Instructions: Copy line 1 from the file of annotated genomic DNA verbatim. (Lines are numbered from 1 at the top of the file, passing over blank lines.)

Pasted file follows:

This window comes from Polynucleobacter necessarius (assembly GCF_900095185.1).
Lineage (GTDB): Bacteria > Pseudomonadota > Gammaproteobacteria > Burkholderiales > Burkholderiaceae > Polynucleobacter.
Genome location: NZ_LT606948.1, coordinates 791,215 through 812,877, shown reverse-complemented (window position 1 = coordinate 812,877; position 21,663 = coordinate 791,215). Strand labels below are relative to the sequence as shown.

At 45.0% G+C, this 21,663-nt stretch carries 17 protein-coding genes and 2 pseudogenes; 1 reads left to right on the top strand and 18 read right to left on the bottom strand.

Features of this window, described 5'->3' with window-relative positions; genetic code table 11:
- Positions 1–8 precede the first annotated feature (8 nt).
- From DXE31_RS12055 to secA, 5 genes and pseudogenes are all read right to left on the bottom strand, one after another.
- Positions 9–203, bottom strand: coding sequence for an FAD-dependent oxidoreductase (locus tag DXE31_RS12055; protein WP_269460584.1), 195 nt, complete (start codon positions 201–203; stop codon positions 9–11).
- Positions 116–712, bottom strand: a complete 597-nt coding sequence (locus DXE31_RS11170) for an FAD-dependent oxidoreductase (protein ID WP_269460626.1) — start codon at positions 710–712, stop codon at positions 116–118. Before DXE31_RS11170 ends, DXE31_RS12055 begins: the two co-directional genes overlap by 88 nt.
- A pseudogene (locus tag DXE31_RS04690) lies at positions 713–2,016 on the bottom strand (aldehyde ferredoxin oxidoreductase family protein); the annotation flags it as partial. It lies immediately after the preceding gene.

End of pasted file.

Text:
This window comes from Polynucleobacter necessarius (assembly GCF_900095185.1).